Kipp emphasized the importance of meeting the EBITDA targets and demanded that accounting staff search for entries that would bring the financial statements in line with the targets, insisting that the quarter would not close until the company met the target. When employees found mistakes or required entries that would move the numbers in the wrong direction, Kipp demanded that they find positive entries to offset the negative entries. For example, during the third quarter close process, Kipp emailed Viard on Saturday, October 15, 2011, stating that they needed “to get about $300k in expense reductions.” J.A. 4468. Viard responded with ideas for expense reductions that she believed could be justified. In another email, Viard informed Kipp and others of a negative entry that would bring the EBITDA numbers below the target, asking if they could “find the offset.” J.A. 4277. Kipp emailed another employee on October 15, 2011, asking him to “Do [his] best to get $200k. We need to stretch a bit to get to the numbers in Q3․ At the end of the day if we get to the number I will let some come back your way.” J.A. 4508. In short, the goal of the close process was to meet the EBITDA targets, not to generate an accurate financial report.
Judgments from a bench trial are reviewed “under a mixed standard of review: factual findings may be reversed only if clearly erroneous, while conclusions of law are examined de novo.” United States v. Landersman, 886 F.3d 393, 406 (4th Cir. 2018) (quoting Raleigh Wake Citizens Ass'n v. Wake Cty. Bd. of Elections, 827 F.3d 333, 340 (4th Cir. 2016)). “In assessing the sufficiency of the evidence presented in a bench trial, we must uphold a guilty verdict if, taking the view most favorable to the Government, there is substantial evidence to support the verdict.” United States v. Armel, 585 F.3d 182, 184 (4th Cir. 2009) (quoting Elliott v. United States, 332 F.3d 753, 760-61 (4th Cir. 2003)). “[S]ubstantial evidence is evidence that a reasonable finder of fact could accept as adequate and sufficient to support a conclusion of a defendant's guilt beyond a reasonable doubt.” United States v. Burgos, 94 F.3d 849, 862 (4th Cir. 1996).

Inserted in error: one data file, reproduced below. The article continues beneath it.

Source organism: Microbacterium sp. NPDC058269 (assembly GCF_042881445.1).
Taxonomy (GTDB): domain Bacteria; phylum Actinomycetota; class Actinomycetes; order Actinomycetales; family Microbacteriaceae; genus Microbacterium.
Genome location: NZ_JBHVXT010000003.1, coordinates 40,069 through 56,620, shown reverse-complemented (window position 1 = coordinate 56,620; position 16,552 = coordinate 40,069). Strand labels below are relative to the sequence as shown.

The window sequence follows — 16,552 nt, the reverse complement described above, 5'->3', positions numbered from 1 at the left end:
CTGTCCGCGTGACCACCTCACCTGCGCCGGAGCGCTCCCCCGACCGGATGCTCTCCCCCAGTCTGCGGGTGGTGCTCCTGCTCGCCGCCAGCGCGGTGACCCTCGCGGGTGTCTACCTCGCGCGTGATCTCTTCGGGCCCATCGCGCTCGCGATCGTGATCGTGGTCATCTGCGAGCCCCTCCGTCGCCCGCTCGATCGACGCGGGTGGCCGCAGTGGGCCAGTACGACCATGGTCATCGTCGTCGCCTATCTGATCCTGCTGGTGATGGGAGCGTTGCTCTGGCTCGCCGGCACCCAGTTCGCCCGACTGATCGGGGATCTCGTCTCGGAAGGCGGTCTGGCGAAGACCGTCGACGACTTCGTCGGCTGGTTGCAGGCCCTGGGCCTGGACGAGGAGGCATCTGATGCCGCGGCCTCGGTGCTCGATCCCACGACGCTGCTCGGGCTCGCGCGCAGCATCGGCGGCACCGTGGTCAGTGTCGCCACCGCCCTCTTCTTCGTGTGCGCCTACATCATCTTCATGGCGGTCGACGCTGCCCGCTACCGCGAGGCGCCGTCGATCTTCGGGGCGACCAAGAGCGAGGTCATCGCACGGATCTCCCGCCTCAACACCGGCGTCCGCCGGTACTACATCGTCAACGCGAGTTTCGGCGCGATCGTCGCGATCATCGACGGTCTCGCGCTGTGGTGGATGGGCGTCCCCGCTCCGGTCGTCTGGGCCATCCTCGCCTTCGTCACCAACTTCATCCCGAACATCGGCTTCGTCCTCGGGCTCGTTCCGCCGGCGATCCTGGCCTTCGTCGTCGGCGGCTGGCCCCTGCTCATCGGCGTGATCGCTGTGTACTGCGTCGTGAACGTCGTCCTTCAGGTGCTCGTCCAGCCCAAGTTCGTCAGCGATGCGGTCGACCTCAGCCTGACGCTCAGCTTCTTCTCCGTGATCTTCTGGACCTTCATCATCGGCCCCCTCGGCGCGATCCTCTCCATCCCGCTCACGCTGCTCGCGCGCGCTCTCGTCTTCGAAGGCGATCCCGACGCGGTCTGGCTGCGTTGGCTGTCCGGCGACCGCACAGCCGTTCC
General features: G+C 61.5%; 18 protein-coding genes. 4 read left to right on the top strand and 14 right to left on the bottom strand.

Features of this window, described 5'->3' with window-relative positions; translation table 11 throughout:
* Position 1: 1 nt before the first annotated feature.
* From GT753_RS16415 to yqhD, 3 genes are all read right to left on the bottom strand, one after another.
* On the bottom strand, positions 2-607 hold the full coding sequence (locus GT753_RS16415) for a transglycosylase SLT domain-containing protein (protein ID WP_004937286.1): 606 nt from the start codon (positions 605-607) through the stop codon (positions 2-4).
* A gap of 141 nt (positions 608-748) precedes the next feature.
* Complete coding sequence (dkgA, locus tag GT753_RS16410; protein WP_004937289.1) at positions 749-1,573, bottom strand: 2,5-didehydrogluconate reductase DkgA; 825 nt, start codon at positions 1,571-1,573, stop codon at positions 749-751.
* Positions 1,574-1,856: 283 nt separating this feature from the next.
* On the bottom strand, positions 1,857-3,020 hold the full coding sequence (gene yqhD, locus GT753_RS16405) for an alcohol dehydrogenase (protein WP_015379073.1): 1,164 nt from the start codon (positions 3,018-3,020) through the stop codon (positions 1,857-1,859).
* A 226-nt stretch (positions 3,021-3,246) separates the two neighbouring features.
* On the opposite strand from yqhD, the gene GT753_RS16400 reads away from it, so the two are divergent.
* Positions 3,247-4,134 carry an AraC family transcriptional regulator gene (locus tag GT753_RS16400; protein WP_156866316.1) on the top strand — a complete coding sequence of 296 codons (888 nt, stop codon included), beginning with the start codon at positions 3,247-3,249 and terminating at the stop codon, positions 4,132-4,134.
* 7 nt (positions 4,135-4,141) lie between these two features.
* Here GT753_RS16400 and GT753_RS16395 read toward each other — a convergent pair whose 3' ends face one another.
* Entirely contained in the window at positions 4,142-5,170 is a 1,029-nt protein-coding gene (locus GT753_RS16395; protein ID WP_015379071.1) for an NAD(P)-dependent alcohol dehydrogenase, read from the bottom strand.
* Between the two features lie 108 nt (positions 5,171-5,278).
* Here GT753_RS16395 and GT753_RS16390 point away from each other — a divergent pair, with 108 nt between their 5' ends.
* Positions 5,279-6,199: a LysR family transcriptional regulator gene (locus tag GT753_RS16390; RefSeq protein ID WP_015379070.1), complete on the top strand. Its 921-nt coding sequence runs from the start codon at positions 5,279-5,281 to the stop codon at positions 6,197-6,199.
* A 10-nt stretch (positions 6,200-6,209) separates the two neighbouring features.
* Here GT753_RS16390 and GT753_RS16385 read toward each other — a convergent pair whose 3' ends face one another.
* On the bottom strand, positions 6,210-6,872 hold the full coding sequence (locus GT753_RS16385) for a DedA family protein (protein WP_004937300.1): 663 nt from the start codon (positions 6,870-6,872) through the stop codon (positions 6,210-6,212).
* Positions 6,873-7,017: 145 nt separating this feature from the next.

The District Court outlined several specific examples of entries that “were made for a fraudulent purpose and also fraudulent in and of themselves.” United States v. Kipp, No. 3:15-CR-00244-MOC-DSC, 2017 WL 2662983, at *4 (W.D.N.C. June 20, 2017). Kipp and Viard focus on asserted errors in the District Court's discussion of each accounting entry. Many of the “errors” cited by Kipp and Viard reflect permissible findings by the District Court, acting as a fact-finder free to make credibility determinations and to draw reasonable inferences from testimony and evidence. Other assertions of error rest on the District Court's failure to address purportedly mitigating testimony or evidence. However, the question on appeal is whether the District Court's opinion is supported by substantial evidence, not whether there was evidence that could have supported a different result.